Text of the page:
Oslo: #Not90MinutesNoIntermission

 

I’d mentioned a few weeks back that Kristen and I had bought a bunch of tickets on TDF after the Tony Nominations were announced and one of those shows was Oslo at Lincoln Center. It had a great cast and it was historical. How could it be bad?

Oh yeah, it was three hours long.

Should we get large coffees at Joe beforehand so we’re properly caffeinated?” I’d texted Kristen that morning. She concurred and with large cold brews in hand, we walked over to the Vivian Beaumont. We took our seats in the orchestra, off right of center. The seats were, once again, fantastic. TDF is really killing it lately in that sense. Although it must be mentioned that there’s literally not a bad seat in that theatre. I’ve sat in all of the sections, top and bottom, and they’re all good. A few minutes after 2pm, the incomparable Jefferson Mays walked onto the stage and the lights shifted.

In case you’re living under a rock, Oslo is about the Olso Accords that took place in Oslo (duh) from 1992-1993. Given that I was 6 years old when this happened, and we all know how anything we weren’t responsible for directly is skimmed over in the US school system, I was unaware of everything that went down.

Mays played Terje Rod-Larsen, a Norweigian sociologist and politician, who had a method for conflict resolution that he greatly wanted to attempt to use to solve the conflict between Israel and Palestine. His wife, Mona (the fabulous Jennifer Ehle) worked at the Ministry of Foreign Affairs, and together they worked “in developing the back-channel communications that (reportedly) saved the Oslo negotiations from collapsing.” Because despite what our current president might think, it’s pretty hard to negotiate peace in the Middle East and the US and major world powers in 1992 were attempting the same thing and fucking it up royally. His theory was, I believe, that it was more affective for people only associated with two side’s governments to be at the table, rather than the government officials themselves.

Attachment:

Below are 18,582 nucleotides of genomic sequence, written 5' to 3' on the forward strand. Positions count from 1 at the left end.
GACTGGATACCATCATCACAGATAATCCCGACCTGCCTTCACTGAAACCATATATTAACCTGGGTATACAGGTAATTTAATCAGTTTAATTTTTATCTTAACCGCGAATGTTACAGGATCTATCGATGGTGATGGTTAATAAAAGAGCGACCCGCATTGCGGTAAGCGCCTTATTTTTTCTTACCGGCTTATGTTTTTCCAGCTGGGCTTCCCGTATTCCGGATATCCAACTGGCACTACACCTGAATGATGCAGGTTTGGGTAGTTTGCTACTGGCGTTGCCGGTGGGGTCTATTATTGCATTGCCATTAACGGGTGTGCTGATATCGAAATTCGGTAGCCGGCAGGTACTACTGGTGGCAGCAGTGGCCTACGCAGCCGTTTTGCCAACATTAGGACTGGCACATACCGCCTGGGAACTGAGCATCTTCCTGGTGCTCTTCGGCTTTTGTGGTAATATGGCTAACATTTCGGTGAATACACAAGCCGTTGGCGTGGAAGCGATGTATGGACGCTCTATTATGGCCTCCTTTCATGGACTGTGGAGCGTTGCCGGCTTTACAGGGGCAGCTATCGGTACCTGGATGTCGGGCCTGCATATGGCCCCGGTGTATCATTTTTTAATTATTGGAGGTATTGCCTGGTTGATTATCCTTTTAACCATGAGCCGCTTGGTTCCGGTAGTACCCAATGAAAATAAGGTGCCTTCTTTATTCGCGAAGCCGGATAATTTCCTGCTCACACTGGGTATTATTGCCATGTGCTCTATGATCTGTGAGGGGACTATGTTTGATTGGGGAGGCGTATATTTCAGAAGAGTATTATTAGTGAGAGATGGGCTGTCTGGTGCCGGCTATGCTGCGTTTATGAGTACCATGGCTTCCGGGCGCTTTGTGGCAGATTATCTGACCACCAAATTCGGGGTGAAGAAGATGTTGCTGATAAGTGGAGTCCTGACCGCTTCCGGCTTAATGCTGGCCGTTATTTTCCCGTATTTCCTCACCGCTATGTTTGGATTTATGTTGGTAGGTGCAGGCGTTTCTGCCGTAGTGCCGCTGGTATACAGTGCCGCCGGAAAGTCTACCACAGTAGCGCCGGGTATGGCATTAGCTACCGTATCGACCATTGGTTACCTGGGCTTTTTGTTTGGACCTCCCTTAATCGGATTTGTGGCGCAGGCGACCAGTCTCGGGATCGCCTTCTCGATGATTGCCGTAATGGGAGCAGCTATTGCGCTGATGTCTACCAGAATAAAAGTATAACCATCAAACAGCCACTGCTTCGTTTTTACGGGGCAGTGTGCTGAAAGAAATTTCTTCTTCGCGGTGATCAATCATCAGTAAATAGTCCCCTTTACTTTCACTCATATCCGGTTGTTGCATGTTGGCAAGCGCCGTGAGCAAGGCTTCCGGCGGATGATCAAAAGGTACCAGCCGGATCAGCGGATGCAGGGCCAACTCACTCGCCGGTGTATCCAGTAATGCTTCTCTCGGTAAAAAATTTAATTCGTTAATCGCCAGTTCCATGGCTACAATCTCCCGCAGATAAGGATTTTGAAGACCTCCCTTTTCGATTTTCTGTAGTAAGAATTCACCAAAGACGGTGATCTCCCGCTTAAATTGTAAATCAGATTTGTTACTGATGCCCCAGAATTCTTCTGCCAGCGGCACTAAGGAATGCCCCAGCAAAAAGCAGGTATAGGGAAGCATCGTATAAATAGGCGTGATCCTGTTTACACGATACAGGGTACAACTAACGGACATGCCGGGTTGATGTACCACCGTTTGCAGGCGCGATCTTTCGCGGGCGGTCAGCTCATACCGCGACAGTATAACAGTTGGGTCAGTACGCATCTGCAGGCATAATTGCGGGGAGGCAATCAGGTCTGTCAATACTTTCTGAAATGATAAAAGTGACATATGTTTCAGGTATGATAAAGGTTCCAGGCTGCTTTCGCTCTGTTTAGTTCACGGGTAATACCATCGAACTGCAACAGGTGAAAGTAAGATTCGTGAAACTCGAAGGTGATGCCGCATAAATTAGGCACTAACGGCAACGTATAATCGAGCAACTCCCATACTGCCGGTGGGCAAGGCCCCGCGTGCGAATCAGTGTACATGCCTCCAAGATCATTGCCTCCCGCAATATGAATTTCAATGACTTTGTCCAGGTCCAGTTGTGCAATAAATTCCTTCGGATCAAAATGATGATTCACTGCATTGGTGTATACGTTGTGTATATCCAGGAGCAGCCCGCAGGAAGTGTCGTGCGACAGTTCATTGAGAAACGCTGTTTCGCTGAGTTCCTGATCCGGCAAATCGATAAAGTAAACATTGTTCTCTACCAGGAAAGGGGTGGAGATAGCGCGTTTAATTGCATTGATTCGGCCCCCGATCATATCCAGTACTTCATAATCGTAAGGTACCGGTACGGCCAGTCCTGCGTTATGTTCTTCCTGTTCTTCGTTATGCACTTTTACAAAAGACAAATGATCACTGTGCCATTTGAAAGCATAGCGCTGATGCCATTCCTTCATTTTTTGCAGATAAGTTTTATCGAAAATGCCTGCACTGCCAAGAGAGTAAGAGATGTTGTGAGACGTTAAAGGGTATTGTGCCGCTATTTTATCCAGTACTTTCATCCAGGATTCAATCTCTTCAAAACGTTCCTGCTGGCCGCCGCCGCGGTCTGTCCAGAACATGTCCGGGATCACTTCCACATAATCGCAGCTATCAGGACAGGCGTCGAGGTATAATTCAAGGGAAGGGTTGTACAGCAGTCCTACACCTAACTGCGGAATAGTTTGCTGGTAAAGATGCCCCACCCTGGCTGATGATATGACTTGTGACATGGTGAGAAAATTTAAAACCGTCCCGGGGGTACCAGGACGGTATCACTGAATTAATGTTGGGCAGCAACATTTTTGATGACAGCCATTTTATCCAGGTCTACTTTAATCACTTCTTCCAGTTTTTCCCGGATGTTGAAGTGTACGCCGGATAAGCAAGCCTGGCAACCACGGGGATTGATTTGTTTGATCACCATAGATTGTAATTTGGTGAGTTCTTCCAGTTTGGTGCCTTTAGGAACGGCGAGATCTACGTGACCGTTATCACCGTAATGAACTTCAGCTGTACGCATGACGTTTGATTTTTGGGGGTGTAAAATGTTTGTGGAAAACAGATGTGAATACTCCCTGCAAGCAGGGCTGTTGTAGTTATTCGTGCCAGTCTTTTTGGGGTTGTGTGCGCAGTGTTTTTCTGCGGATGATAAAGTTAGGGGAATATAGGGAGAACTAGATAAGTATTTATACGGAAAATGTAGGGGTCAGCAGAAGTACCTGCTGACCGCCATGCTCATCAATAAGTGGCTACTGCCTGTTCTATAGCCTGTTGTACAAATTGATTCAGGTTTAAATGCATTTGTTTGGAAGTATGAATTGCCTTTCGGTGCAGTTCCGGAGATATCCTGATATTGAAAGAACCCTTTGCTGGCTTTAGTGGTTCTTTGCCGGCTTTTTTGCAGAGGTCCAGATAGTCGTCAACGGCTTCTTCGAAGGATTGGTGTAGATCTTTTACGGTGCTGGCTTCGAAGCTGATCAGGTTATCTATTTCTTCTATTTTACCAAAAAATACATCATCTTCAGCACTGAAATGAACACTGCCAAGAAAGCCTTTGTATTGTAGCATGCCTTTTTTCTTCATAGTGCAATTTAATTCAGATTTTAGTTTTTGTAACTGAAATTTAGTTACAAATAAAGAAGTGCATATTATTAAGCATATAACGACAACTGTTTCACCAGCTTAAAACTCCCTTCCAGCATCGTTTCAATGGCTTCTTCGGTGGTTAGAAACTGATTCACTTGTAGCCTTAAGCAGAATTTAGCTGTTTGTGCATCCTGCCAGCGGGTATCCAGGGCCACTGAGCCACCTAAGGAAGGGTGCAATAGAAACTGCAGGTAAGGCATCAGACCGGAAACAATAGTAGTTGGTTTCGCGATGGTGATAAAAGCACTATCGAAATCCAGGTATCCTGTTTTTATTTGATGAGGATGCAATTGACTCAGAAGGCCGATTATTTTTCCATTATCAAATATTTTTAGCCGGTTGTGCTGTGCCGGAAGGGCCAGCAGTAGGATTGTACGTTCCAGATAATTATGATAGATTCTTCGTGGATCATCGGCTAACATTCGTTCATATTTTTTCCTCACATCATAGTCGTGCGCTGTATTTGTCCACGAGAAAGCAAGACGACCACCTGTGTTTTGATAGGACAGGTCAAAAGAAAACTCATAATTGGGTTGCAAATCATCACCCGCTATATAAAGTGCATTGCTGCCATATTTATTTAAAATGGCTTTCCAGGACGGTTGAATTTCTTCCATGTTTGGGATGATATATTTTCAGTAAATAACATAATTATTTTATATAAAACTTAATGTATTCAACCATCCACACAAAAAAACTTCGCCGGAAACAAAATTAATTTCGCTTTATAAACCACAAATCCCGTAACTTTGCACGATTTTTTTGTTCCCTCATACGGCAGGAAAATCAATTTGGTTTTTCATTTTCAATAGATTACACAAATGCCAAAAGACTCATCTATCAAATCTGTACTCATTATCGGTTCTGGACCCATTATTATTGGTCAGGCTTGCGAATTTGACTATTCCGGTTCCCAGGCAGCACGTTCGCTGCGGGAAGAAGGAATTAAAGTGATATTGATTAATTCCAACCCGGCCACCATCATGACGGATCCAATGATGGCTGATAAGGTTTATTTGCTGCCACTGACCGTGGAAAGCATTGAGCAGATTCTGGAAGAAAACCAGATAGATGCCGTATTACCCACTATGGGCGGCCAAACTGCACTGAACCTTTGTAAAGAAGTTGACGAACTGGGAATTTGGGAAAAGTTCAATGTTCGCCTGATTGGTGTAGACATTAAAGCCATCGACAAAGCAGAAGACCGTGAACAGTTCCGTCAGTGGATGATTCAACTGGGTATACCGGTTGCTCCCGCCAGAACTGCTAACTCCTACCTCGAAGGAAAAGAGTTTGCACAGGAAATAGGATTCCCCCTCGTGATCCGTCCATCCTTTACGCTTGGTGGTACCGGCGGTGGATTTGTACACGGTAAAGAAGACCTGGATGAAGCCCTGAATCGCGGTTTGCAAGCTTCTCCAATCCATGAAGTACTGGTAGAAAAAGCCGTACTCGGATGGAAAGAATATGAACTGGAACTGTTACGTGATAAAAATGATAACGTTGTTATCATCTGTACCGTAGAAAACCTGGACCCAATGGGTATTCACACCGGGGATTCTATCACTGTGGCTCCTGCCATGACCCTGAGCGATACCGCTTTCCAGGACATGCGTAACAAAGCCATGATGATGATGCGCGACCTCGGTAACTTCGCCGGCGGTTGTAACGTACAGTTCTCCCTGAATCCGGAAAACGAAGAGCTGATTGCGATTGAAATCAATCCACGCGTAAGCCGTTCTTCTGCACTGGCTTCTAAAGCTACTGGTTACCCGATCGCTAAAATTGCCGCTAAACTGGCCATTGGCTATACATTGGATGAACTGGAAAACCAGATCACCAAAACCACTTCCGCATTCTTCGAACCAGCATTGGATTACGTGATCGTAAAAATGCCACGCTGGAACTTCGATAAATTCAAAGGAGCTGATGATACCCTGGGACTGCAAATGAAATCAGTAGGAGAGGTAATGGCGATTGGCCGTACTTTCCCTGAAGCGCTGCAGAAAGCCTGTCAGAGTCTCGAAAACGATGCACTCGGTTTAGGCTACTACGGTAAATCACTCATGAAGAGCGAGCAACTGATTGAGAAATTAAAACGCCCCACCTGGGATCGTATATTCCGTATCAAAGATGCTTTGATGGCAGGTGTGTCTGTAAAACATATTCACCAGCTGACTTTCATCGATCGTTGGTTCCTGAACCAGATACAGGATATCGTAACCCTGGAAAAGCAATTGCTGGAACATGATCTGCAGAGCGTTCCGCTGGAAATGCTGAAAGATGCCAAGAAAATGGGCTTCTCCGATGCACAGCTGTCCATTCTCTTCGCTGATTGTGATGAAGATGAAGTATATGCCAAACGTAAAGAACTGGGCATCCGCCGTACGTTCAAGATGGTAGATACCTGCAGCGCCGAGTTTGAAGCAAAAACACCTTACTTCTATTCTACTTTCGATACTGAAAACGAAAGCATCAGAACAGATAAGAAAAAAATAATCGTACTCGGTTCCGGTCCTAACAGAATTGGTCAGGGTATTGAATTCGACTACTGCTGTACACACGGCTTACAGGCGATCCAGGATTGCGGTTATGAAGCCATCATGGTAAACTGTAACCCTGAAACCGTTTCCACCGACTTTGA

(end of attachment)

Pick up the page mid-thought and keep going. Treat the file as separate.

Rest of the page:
It’s incredibly sad to see how hard people worked on this and then how quickly it all fell apart. The last sequence is the cast onstage together reciting the events that lead to the atrophying of the peace agreements and the eruption into the chaos that we know it is today.

Besides Mays and Ehle, Michael Aronov, Anthony Azizi, Dariush Kashani, and Daniel Oreskes all gave powerful performances as the people who involved in the actual negotiations.

But let’s get back to the length for one second. This was by far the quickest 3 hours in a theatre that I’ve ever experienced. I sat through (the slightly longer) August Osage County and that felt lightyears longer than Oslo. Oslo was so engaging that I was never, ever, even for one second bored. I never flipped through my Playbill or checked my watch. THAT’S how you know you’re experiencing a solid piece of theatre.

Oslo just won the Outer Critics Circle Award and I bet that’s not the last award it will win this season, at least I hope not. This is a simple, yet thoroughly engaging production on a timely AF topic with a top notch cast. Get your tickets.

A Leap of Faith

Ever since I was surprised by a layoff in early November, I’d been contemplating doing a 200 hour yoga teacher training intensive with one of my favoriteeeee regular teachers (the inspiration Chrissy Carter!) for the month of January because it just so happened to be almost perfect timing. I just need a way, other than unemployment, to sustain myself until then.